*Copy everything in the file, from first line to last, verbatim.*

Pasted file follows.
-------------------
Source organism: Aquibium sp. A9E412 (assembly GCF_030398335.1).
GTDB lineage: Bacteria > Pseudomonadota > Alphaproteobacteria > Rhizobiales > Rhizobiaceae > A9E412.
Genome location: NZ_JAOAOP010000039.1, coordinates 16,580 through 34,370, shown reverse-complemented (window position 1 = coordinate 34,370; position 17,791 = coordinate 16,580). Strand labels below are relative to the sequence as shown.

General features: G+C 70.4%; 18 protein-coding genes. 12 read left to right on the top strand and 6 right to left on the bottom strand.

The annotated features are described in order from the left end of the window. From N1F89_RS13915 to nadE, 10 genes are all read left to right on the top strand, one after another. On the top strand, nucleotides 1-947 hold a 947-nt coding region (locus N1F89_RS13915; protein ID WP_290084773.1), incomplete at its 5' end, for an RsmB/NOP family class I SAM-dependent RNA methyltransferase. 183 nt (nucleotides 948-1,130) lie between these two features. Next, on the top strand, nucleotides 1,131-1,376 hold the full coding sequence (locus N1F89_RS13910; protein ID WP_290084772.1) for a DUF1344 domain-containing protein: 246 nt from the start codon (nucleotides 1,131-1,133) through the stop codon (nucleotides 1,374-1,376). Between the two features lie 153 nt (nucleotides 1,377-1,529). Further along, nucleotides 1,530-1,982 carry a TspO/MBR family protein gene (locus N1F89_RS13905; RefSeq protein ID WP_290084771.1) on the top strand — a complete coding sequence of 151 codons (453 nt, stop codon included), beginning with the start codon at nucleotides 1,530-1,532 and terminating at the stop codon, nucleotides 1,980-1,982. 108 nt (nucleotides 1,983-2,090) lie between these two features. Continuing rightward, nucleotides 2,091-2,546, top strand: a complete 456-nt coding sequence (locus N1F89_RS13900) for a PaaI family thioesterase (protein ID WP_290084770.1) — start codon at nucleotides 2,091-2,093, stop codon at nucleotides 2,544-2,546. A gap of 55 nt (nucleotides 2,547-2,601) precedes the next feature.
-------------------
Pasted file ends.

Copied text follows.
Source organism: Aquibium sp. A9E412 (assembly GCF_030398335.1).
GTDB lineage: Bacteria > Pseudomonadota > Alphaproteobacteria > Rhizobiales > Rhizobiaceae > A9E412.
Genome location: NZ_JAOAOP010000039.1, coordinates 16,580 through 34,370, shown reverse-complemented (window position 1 = coordinate 34,370; position 17,791 = coordinate 16,580). Strand labels below are relative to the sequence as shown.

General features: G+C 70.4%; 18 protein-coding genes. 12 read left to right on the top strand and 6 right to left on the bottom strand.

The annotated features are described in order from the left end of the window. From N1F89_RS13915 to nadE, 10 genes are all read left to right on the top strand, one after another. On the top strand, nucleotides 1-947 hold a 947-nt coding region (locus N1F89_RS13915; protein ID WP_290084773.1), incomplete at its 5' end, for an RsmB/NOP family class I SAM-dependent RNA methyltransferase. 183 nt (nucleotides 948-1,130) lie between these two features. Next, on the top strand, nucleotides 1,131-1,376 hold the full coding sequence (locus N1F89_RS13910; protein ID WP_290084772.1) for a DUF1344 domain-containing protein: 246 nt from the start codon (nucleotides 1,131-1,133) through the stop codon (nucleotides 1,374-1,376). Between the two features lie 153 nt (nucleotides 1,377-1,529). Further along, nucleotides 1,530-1,982 carry a TspO/MBR family protein gene (locus N1F89_RS13905; RefSeq protein ID WP_290084771.1) on the top strand — a complete coding sequence of 151 codons (453 nt, stop codon included), beginning with the start codon at nucleotides 1,530-1,532 and terminating at the stop codon, nucleotides 1,980-1,982. 108 nt (nucleotides 1,983-2,090) lie between these two features. Continuing rightward, nucleotides 2,091-2,546, top strand: a complete 456-nt coding sequence (locus N1F89_RS13900) for a PaaI family thioesterase (protein ID WP_290084770.1) — start codon at nucleotides 2,091-2,093, stop codon at nucleotides 2,544-2,546. A gap of 55 nt (nucleotides 2,547-2,601) precedes the next feature.